Altoona's Act 47 consultant on Tuesday presented a financial recovery plan that recommends an increase in earned income and property taxes, a freeze in worker wages and voluntary consolidation of services with various agencies and municipalities.
It calls for no layoffs and only a slight reduction of the workforce through attrition.
Overall, the plan - open for public comment until Nov. 28, when there will be a public hearing - is less radical than it might have been.
Mirror photo by Gary M. Baranec
John Fylund prepares to begin his presentation on a series of cost-saving and revenue-generating suggestions to Altoona City Council and staff members Tuesday evening.
"Nothing too dramatic," said Scott Campanaro, the only union president at the meeting.
"Nothing crazy," Councilman Dave Butterbaugh said.
But while lacking in dramatic absolutes, the plan contains lots of opportunities for moving the city toward solvency, provided local officials work at it, officials from the consulting group Stevens & Lee said.
The four-year plan recommends raising the earned income tax rate for residents by 0.25 percentage points.
It recommends raising it for nonresidents by 0.15 percentage points - thus instituting a commuter tax, the rationale for which is that those workers benefit by city services like police, firefighting and streets maintenance.
The increases will be possible because Act 47 allows municipalities to go past state caps on earned income tax.
The increase for the average resident would be $75 a year, and for the average nonresident $62 a year.
The increase for 2013 would bring the total EIT for residents to 0.95 percent and for nonresidents, who now pay only a pension surtax, to 0.35 percent. The plan calls for scaling back between 2014 and 2016 to a total of 0.90 percent for residents and 0.30 percent for nonresidents.
Over four years, these increases would generate about $7.3 million.
The plan recommends raising the property tax for capital borrowing for priority projects - in the category of debt service - by 1.27 normalized mills for next year and 1.41 mills for the three years after that.
The debt service category is uncapped, so the city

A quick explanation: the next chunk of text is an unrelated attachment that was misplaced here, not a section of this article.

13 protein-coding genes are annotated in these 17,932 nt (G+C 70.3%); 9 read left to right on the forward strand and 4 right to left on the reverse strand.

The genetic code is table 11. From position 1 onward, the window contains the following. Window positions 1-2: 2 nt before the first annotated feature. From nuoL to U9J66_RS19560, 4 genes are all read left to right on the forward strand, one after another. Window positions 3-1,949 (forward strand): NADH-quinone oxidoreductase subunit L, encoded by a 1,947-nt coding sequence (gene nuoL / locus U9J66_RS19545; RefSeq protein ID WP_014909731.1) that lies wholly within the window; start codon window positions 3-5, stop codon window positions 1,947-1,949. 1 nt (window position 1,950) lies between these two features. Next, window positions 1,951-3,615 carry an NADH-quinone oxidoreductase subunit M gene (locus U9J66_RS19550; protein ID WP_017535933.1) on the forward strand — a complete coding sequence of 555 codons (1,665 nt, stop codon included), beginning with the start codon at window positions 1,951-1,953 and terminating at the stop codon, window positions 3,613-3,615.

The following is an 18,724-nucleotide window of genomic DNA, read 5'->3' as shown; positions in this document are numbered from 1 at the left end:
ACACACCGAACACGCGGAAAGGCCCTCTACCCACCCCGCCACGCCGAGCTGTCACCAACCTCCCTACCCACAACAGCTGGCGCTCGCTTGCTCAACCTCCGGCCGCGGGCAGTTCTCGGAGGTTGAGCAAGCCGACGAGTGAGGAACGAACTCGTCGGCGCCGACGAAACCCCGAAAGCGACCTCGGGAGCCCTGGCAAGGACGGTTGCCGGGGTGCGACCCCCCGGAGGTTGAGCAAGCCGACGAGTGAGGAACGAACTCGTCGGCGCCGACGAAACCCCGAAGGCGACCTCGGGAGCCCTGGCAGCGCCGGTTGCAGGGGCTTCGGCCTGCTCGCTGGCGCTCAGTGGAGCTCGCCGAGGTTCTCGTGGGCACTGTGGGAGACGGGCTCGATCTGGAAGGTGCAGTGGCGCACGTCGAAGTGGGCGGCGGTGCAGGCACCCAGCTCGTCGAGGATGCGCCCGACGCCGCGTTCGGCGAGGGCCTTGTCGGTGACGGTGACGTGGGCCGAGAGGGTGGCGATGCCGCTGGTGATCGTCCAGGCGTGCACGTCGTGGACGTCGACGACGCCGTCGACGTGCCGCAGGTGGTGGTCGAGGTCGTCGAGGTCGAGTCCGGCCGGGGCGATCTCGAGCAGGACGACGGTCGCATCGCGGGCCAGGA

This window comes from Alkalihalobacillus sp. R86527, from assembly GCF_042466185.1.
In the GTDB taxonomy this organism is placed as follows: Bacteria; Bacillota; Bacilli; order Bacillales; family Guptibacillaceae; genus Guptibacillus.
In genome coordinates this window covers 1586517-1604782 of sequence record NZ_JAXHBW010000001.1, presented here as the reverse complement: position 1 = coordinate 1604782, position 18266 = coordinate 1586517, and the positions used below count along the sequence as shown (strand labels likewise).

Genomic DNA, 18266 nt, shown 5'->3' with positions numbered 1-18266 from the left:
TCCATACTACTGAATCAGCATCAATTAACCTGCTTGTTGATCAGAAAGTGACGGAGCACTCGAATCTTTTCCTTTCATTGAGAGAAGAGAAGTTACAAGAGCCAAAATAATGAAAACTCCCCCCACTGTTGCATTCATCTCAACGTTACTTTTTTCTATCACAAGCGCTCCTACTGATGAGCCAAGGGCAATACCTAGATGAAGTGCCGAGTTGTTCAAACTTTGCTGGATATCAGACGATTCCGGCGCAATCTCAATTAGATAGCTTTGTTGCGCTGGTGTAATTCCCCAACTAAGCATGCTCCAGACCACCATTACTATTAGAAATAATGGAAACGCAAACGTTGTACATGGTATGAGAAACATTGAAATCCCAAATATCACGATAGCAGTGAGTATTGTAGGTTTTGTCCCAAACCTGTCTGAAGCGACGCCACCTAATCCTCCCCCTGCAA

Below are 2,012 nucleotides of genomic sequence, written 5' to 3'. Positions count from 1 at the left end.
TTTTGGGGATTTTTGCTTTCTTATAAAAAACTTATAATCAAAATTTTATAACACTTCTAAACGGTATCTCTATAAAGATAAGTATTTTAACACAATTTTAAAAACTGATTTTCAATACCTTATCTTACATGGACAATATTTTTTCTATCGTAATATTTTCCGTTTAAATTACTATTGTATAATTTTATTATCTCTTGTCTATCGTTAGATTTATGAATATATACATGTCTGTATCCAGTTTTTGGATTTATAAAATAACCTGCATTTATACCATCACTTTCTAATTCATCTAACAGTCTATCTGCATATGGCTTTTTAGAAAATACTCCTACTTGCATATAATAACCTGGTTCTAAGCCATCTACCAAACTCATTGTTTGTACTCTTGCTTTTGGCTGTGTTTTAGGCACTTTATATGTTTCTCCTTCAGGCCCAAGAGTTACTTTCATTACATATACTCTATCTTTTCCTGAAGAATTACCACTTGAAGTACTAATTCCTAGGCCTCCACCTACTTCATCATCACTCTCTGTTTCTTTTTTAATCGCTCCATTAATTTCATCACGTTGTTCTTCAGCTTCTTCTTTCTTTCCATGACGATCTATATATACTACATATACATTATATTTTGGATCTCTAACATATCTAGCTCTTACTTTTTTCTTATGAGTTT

doesn't need to be in Act 47 to levy these increases.
Because the city's property tax is based entirely on the value of land, the actual millage increases are 9.912 mills for 2013 and 10.966 mills for the years following.
The increased cost next year for a property with land assessed at $2,000 would be about $20.
Over four years, these property tax increases would raise $1 million for the city.
The plan calls for elimination of the $5 per capita and flat rate occupation taxes as expensive to collect and inefficient.
The wage freezes wouldn't apply to union workers until 2014, when their current contracts expire.
They would apply to non-union workers right away.
The plan calls for maintaining, but not increasing or otherwise altering the "step" increases by which police, firefighters and some public works employees work their way over several years into the wages that apply to full-fledged line workers.
It also calls freezing workers in their current "longevity" slots.
Due to a recent revision of Act 47, these wage restrictions would prevail against any contrary ruling for public safety workers in binding arbitration, Susan Friedman of Stevens & Lee said.
The plan calls for seeking ways to cooperate with other municipalities and agencies on police services, accounting, information technology, health insurance, vehicle maintenance and more.
Generally, residents don't care how a municipality gets its work done, as long as it gets the work done, John Filan, a member of the consultant team, said.
Among the specific suggestions: consolidation of fleet maintenance among the city, the Altoona Area School District, the Altoona Water Authority, Blair County and other local governments "to reduce costs and duplication of facilities" and equipment.
The plan calls for limiting the city's obligation on health care to 5 percent per year, with plan redesign and changes in deductibles, premium shares and co-pays covering the rest of the projected 10 percent annual increases.
The plan calls for a study to determine whether the city can transition legally out of its defined benefit pension plans to defined contribution plans typical of private industry.
It also recommends exploring ways to shrink the city's obligations for post-retirement health care coverage for current workers, while setting up a fund to pay for such coverage.
The plan calls for keeping fees at the maximum - full reimbursement of the city's costs.
It calls for exploring the feasibility of charging for EMS-type services provided by the fire department, which has the potential for becoming a "profit center," Filan said.
It calls for "crime-mapping" by the police pepartment to target its use of officers and increase efficiency.
The plan calls for exploring "market-based revenue opportunities" - which could run the gamut from advertisements on city vehicles to naming rights to festivals put on by Penn State Altoona.
The plan calls for reducing operational expenses by 4 percent, maintaining a fund balance cushion of 5 percent and routine performance measurements.
There are 155 recommendations overall.
Act 47 requires the consultant to monitor performance for four months after plan approval.
But that limit isn't absolute, John Espenshade of Stevens & Lee said.
Council retains principal responsibility for running city government, Espenshade said.
It's all "a bit overwhelming," Councilman Bruce Kelley said.
But the plan includes both the short- and long-term solutions council had requested, and may help the city escape Act 47 before too long, Mayor Bill Schirf said.
"Now the hard work begins," Espenshade said.
Mirror Staff Writer William Kibler is at 949-7038.